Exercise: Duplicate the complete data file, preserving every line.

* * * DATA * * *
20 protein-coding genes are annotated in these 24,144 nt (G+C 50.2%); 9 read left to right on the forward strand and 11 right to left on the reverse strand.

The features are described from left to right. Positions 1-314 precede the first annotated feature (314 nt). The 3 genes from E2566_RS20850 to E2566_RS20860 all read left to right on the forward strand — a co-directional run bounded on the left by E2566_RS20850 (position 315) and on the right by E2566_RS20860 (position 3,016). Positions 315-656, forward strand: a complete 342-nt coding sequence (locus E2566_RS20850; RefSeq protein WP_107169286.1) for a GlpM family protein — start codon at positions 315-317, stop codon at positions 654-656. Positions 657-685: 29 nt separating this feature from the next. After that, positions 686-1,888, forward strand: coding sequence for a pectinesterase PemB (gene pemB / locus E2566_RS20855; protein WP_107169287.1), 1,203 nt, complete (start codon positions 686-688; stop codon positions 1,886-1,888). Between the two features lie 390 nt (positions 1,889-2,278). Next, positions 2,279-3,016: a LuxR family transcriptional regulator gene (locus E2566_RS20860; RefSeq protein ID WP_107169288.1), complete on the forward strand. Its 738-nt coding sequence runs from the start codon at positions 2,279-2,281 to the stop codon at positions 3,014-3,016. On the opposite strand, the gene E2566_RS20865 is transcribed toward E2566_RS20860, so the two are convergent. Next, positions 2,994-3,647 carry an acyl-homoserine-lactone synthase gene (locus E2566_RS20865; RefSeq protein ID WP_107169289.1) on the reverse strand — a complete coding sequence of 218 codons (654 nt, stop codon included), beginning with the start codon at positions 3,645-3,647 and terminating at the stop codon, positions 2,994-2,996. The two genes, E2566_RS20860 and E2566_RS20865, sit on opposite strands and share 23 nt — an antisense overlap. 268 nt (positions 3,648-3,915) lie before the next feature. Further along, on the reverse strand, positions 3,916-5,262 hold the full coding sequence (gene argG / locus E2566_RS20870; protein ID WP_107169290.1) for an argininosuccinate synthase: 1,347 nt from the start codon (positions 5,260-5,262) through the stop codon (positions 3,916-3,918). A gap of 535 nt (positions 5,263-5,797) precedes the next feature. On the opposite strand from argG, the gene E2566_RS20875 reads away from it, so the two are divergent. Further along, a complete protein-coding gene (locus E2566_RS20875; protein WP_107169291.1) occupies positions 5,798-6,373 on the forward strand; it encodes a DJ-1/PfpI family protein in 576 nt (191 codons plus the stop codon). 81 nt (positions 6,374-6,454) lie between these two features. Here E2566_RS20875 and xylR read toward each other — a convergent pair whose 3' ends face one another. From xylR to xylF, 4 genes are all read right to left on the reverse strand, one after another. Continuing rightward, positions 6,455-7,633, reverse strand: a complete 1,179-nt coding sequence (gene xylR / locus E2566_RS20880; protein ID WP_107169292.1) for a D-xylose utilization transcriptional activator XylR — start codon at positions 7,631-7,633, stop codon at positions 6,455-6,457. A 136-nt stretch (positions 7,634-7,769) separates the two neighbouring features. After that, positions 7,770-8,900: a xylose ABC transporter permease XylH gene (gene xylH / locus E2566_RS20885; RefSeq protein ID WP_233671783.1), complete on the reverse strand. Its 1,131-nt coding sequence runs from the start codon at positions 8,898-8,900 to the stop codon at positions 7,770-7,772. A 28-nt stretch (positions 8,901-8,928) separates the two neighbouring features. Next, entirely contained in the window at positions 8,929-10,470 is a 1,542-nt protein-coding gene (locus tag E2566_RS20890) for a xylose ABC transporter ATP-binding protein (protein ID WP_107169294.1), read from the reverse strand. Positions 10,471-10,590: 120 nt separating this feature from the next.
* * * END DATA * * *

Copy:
20 protein-coding genes are annotated in these 24,144 nt (G+C 50.2%); 9 read left to right on the forward strand and 11 right to left on the reverse strand.

The features are described from left to right. Positions 1-314 precede the first annotated feature (314 nt). The 3 genes from E2566_RS20850 to E2566_RS20860 all read left to right on the forward strand — a co-directional run bounded on the left by E2566_RS20850 (position 315) and on the right by E2566_RS20860 (position 3,016). Positions 315-656, forward strand: a complete 342-nt coding sequence (locus E2566_RS20850; RefSeq protein WP_107169286.1) for a GlpM family protein — start codon at positions 315-317, stop codon at positions 654-656. Positions 657-685: 29 nt separating this feature from the next. After that, positions 686-1,888, forward strand: coding sequence for a pectinesterase PemB (gene pemB / locus E2566_RS20855; protein WP_107169287.1), 1,203 nt, complete (start codon positions 686-688; stop codon positions 1,886-1,888). Between the two features lie 390 nt (positions 1,889-2,278). Next, positions 2,279-3,016: a LuxR family transcriptional regulator gene (locus E2566_RS20860; RefSeq protein ID WP_107169288.1), complete on the forward strand. Its 738-nt coding sequence runs from the start codon at positions 2,279-2,281 to the stop codon at positions 3,014-3,016. On the opposite strand, the gene E2566_RS20865 is transcribed toward E2566_RS20860, so the two are convergent. Next, positions 2,994-3,647 carry an acyl-homoserine-lactone synthase gene (locus E2566_RS20865; RefSeq protein ID WP_107169289.1) on the reverse strand — a complete coding sequence of 218 codons (654 nt, stop codon included), beginning with the start codon at positions 3,645-3,647 and terminating at the stop codon, positions 2,994-2,996. The two genes, E2566_RS20860 and E2566_RS20865, sit on opposite strands and share 23 nt — an antisense overlap. 268 nt (positions 3,648-3,915) lie before the next feature. Further along, on the reverse strand, positions 3,916-5,262 hold the full coding sequence (gene argG / locus E2566_RS20870; protein ID WP_107169290.1) for an argininosuccinate synthase: 1,347 nt from the start codon (positions 5,260-5,262) through the stop codon (positions 3,916-3,918). A gap of 535 nt (positions 5,263-5,797) precedes the next feature. On the opposite strand from argG, the gene E2566_RS20875 reads away from it, so the two are divergent. Further along, a complete protein-coding gene (locus E2566_RS20875; protein WP_107169291.1) occupies positions 5,798-6,373 on the forward strand; it encodes a DJ-1/PfpI family protein in 576 nt (191 codons plus the stop codon). 81 nt (positions 6,374-6,454) lie between these two features. Here E2566_RS20875 and xylR read toward each other — a convergent pair whose 3' ends face one another. From xylR to xylF, 4 genes are all read right to left on the reverse strand, one after another. Continuing rightward, positions 6,455-7,633, reverse strand: a complete 1,179-nt coding sequence (gene xylR / locus E2566_RS20880; protein ID WP_107169292.1) for a D-xylose utilization transcriptional activator XylR — start codon at positions 7,631-7,633, stop codon at positions 6,455-6,457. A 136-nt stretch (positions 7,634-7,769) separates the two neighbouring features. After that, positions 7,770-8,900: a xylose ABC transporter permease XylH gene (gene xylH / locus E2566_RS20885; RefSeq protein ID WP_233671783.1), complete on the reverse strand. Its 1,131-nt coding sequence runs from the start codon at positions 8,898-8,900 to the stop codon at positions 7,770-7,772. A 28-nt stretch (positions 8,901-8,928) separates the two neighbouring features. Next, entirely contained in the window at positions 8,929-10,470 is a 1,542-nt protein-coding gene (locus tag E2566_RS20890) for a xylose ABC transporter ATP-binding protein (protein ID WP_107169294.1), read from the reverse strand. Positions 10,471-10,590: 120 nt separating this feature from the next.